Two terms are frequently used in this exposition. Non-professionals refers to people with various backgrounds, with no or very modest score reading knowledge and at the most limited experience of following instructions from a traditional music conductor. Furthermore, advanced musical structures refers to music written in multiple individual parts, which would demand a professional conductor leading a professional orchestra of well-experienced musicians to perform if written in the traditional western notation system.
- Music is organised sound is a quotation from the legendary composer Edgar Varese (1883-1965). As the quotation suggests, composing music is about organising various individual sounds into interesting musical structures. Traditionally, within the field of contemporary art music, professional musicians are used to produce the sounds to organise within a composition. Furthermore, the western music notation system is used for the composer to organise the sounds and give instructions to the performers how and when to play them. However, is the artistic quality of a sound necessarily connected to how the sound is produced? Moreover, could individual, simple-to-execute sounds performed by a crowd of non-professionals be as interesting as sounds produced out of an extended performance technique performed by a professional orchestra? Indeed, a non-professional performer obviously can´t perform everything that a well-trained professional classical musician could achieve. Furthermore, the complexity of the western music notation system makes it possible for a composer to describe in detail his/her artistic ideas to a professional performer. Still, the limitations of a non-professional performer or group of performers could be used as artistic advantages in the creative composition process. Moreover, could there be artistic musical ideas better suited to being performed by non-professional rather than professional musicians? The tricky part is of course - how to be able to instruct non-professional performers through the performance of music composed within the field of contemporary art music? Indeed, the graphic scores, which composers like Earl Brown  and John Cage  experimented with in the 1950s, are frequently used by non-professional performers - as for example in school settings - to perform advanced musical structures [weblink]. While the western music notation system gives very exact, detailed instructions on how to perform a fixed composition, the graphic scores could be interpreted more freely both in terms of the musical material and the musical form, so-called open composition. [weblink]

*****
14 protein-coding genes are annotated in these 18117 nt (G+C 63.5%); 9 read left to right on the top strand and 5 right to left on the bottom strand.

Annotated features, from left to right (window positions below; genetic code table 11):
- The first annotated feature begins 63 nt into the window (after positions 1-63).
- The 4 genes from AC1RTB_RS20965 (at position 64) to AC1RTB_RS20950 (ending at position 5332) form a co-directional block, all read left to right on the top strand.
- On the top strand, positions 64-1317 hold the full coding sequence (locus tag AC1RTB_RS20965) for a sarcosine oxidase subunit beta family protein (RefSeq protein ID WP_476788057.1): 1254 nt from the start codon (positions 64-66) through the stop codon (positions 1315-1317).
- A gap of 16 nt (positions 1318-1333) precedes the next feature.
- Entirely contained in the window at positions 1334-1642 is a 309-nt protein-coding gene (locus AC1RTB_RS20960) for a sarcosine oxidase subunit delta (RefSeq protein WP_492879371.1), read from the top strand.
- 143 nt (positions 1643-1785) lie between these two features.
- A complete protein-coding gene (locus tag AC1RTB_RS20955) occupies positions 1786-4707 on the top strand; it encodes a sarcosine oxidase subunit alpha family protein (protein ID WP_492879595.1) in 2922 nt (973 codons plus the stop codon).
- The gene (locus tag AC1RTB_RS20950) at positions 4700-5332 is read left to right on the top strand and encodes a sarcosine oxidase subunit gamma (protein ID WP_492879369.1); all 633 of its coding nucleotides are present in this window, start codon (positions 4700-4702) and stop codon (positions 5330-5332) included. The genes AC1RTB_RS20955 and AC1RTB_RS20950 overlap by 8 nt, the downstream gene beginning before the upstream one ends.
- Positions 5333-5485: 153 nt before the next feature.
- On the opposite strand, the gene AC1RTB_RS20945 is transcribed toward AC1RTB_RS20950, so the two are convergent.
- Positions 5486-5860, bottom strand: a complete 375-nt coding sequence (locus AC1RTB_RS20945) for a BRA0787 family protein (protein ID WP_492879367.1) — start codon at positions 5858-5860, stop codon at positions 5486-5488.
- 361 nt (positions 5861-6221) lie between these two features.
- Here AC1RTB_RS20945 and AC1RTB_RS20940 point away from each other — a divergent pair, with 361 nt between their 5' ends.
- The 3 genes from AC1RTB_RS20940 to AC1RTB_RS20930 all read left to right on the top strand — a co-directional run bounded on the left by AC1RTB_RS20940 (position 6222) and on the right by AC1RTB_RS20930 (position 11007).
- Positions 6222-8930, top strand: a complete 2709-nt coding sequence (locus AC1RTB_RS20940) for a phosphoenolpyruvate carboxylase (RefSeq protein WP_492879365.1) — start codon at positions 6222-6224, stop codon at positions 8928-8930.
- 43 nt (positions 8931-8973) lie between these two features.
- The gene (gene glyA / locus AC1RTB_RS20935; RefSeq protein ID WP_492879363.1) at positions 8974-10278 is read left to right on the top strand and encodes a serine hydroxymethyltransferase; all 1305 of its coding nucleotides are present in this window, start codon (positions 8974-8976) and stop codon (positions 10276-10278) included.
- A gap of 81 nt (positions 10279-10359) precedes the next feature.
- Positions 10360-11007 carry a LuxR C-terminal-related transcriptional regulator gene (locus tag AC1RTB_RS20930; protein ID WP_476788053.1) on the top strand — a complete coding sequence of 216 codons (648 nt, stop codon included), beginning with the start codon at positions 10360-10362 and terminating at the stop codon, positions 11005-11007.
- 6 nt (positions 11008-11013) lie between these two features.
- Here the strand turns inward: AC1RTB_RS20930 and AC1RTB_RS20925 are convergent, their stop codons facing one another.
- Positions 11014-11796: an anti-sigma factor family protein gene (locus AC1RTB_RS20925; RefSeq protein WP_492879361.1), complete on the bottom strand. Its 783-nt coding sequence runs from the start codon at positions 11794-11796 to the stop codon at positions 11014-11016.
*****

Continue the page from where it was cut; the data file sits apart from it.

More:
The Max Maestro is an animated music notation system, which was developed by the author to enable the exploration of new artistic possibilities for compositions with crowds of non-professionals as performers. By using simple animated graphics presented on a screen it can give musical instructions and conduct a performance of a fixed composition in multiple parts. Indeed, animated music notation has, due to the development of technology, become an expanding field among composers and researchers, with the aim of developing new artistic expressions. However, the systems are often designed for professional musicians in small constellations and ensembles dedicated to performing contemporary art music. If the systems have addressed non-professional performers the main aim has been to explore new educational ways to play music together. The Max Maestro was created to enhance the artistic output, by enabling a group/crowd of non-professionals to perform together with an electronic music part and/or a professional chamber/ symphony orchestra. Three concert hall performances of compositions by the author with various settings, which all included The Max Maestro are highlighted in this exposition:
(1.) Voices of Umeå III: Everybody Scream!!!. Music for a large crowd of non-professional performers using their voices and electronics.
(2.) Animated Music Notation for Mixed Orchestra. Music for chamber orchestra, non-professional percussion orchestra and electronics.
(3.) Put Your Hands Together. Music for handclapping audience and electronics.
A qualitative methodology was used for the study. Audio recordings of the performances and the experiences of the author participating as a composer in the performances were used as the main empirical data to be analysed. Furthermore, the analysis was affected by the background, knowledge and experience of the author as a composer. This exposition presents the background, content and the artistic visions of The Max Maestro and reports from three performances were The Max Maestro was implemented. The results contribute with new knowledge to the field of contemporary art music, more specifically, the field of animated music notation.